these circumstances, they would tend to provide a positive outcome evaluation to justify their own behaviour. Furthermore, there is a dearth of meaningful comparison groups. Without a surgical comparison group, outcome investigations leave themselves open to ‘third variable’ explanation. For example, a reduction in anxiety post-operatively may be a simple relief from pre-operative anxiety, rather than reflecting anxiety about the condition itself. Previous work has also conflated measures of patient satisfaction with surgery with measures of distress and well-being resulting from surgery (e.g. Honigman, Phillips, & Castle, 2004). Hypothetically, it is quite feasible that patients may be satisfied with surgery per se, but still unhappy with their appearance, with a significant impact on quality of life, mood and behaviour – particularly if they have low expectations of surgery. However, even in relevant large-scale studies this notion has not been tested (e.g. Perrogon, 2003).

Resultados The findings of this study demonstrate that in comparison to patients who undergo non-appearance altering surgery, aesthetic plastic surgery patients demonstrate clear improvements in emotional and behavioural difficulties related to appearance concerns, as measured by the DAS24. Both groups were less depressed


postoperatively, and although significant in both groups, improvements in anxiety were greater in the PSG. Furthermore, the improvements in appearance adjustment were related to healing time; rhinoplasty and breast surgery appearance improvements are apparent in the first 3 months, whereas typically, upper limb surgery does not objectively improve appearance until a later stage in healing. The improved DAS24scores at 3 months for rhinoplasty and breast surgery, but only at 12 months for upper limb surgery provide evidence that objective improvements in appearance were in this case related to psychological appearance adjustment, and that psychological benefits of the surgery were beyond the amelioration of pre-operative anxiety.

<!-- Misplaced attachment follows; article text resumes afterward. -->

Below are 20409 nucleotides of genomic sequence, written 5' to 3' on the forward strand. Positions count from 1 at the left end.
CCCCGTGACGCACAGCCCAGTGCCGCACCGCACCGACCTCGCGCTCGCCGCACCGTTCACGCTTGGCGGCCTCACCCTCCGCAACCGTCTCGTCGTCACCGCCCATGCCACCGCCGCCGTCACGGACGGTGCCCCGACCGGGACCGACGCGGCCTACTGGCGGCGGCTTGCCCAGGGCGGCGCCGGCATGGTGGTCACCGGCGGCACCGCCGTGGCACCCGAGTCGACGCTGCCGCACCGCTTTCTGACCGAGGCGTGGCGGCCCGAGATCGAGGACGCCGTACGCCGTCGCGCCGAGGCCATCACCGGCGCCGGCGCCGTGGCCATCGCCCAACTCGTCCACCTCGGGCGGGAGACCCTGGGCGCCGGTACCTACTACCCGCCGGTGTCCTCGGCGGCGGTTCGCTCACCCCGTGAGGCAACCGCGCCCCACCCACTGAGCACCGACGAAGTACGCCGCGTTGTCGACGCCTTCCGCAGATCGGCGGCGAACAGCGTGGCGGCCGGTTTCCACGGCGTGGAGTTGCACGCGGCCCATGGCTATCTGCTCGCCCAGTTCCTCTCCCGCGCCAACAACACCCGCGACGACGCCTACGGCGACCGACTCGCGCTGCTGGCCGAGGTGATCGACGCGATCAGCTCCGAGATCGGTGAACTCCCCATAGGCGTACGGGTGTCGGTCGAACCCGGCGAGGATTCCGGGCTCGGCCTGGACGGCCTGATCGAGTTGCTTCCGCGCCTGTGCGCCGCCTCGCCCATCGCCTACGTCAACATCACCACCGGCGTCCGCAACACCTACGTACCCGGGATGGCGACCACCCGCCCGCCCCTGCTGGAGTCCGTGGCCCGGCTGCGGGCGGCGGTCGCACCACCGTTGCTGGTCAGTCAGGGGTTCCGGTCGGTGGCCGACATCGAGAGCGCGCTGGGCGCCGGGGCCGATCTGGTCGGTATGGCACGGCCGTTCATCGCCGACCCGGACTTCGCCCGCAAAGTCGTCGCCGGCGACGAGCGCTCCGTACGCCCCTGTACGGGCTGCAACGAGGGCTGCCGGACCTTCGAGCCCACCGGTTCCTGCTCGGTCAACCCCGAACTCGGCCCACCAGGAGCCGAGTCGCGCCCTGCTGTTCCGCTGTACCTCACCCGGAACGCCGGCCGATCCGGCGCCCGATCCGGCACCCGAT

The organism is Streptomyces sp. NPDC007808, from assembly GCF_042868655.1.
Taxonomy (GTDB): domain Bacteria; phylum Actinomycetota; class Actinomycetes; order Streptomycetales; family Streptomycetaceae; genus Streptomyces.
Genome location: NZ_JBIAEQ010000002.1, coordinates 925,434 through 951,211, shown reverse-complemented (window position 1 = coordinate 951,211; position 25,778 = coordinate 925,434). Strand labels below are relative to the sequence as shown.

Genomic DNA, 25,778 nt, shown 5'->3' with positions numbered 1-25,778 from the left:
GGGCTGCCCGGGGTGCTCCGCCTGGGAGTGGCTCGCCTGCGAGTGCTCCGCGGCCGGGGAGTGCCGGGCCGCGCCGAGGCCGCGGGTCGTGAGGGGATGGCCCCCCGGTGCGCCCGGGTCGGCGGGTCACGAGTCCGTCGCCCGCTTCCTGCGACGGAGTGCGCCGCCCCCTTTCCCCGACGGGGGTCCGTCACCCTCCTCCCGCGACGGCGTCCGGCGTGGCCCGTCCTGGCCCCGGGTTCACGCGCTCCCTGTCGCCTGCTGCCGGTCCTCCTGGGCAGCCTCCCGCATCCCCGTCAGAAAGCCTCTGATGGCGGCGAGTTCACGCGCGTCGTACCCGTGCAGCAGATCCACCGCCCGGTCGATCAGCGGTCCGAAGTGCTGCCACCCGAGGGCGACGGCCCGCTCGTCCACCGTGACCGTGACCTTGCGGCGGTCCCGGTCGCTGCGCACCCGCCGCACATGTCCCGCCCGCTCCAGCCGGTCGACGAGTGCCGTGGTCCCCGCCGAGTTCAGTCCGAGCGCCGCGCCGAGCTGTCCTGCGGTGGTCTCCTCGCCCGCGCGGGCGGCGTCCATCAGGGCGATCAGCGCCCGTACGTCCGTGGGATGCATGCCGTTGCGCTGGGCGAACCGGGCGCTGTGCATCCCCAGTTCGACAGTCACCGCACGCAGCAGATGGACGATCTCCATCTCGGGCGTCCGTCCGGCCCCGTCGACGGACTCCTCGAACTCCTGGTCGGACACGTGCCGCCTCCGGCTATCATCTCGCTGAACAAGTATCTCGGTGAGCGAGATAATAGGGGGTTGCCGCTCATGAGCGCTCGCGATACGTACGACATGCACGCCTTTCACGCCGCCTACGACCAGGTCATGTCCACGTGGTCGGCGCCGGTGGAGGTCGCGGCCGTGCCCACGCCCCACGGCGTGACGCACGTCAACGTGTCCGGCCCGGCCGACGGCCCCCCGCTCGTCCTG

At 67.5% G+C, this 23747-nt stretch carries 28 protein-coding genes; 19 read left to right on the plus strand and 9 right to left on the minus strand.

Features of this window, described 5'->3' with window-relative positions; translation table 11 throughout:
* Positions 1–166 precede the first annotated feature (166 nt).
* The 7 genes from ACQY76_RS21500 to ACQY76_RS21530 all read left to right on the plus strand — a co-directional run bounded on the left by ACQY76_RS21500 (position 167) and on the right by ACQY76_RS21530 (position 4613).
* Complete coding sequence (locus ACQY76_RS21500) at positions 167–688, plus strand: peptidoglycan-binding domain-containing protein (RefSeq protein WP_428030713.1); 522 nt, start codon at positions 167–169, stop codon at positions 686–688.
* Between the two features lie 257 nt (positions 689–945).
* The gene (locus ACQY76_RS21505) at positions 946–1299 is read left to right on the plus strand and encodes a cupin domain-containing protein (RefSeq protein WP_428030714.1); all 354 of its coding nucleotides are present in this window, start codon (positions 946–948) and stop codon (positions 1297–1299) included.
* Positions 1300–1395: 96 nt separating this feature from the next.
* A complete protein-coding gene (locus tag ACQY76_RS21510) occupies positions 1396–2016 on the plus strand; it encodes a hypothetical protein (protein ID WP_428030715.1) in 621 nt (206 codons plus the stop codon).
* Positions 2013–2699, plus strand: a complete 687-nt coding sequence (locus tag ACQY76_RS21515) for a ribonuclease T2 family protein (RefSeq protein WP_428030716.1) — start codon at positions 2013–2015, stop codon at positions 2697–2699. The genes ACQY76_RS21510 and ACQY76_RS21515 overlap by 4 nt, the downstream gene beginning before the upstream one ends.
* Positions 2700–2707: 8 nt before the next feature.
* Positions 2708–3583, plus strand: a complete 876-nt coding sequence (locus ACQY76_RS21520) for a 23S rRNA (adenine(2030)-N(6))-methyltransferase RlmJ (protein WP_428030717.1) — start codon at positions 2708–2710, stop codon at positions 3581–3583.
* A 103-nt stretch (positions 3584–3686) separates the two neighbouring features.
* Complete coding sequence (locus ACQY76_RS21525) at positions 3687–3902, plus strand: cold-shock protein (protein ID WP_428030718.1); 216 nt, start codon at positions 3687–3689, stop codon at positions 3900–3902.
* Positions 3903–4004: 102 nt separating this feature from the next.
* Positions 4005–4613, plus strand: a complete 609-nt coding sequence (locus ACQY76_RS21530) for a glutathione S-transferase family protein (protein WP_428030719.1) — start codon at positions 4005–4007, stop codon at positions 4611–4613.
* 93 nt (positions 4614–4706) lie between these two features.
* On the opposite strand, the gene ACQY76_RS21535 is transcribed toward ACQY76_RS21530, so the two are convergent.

Referencias Moss T, Harris D. Psychological change after aesthetic plastic surgery: A prospective controlled outcome study. Psychology, Health & Medicine [serial on the Internet]. (2009, Oct), [cited August 28, 2013]; 14(5): 567-572 http://www.sciencephoto.com/media/529663/view http://www.sciencephoto.com/media/529662/view http://www.sciencephoto.com/media/520577/view http://www.sciencephoto.com/media/520597/view http://www.sciencephoto.com/media/517775/view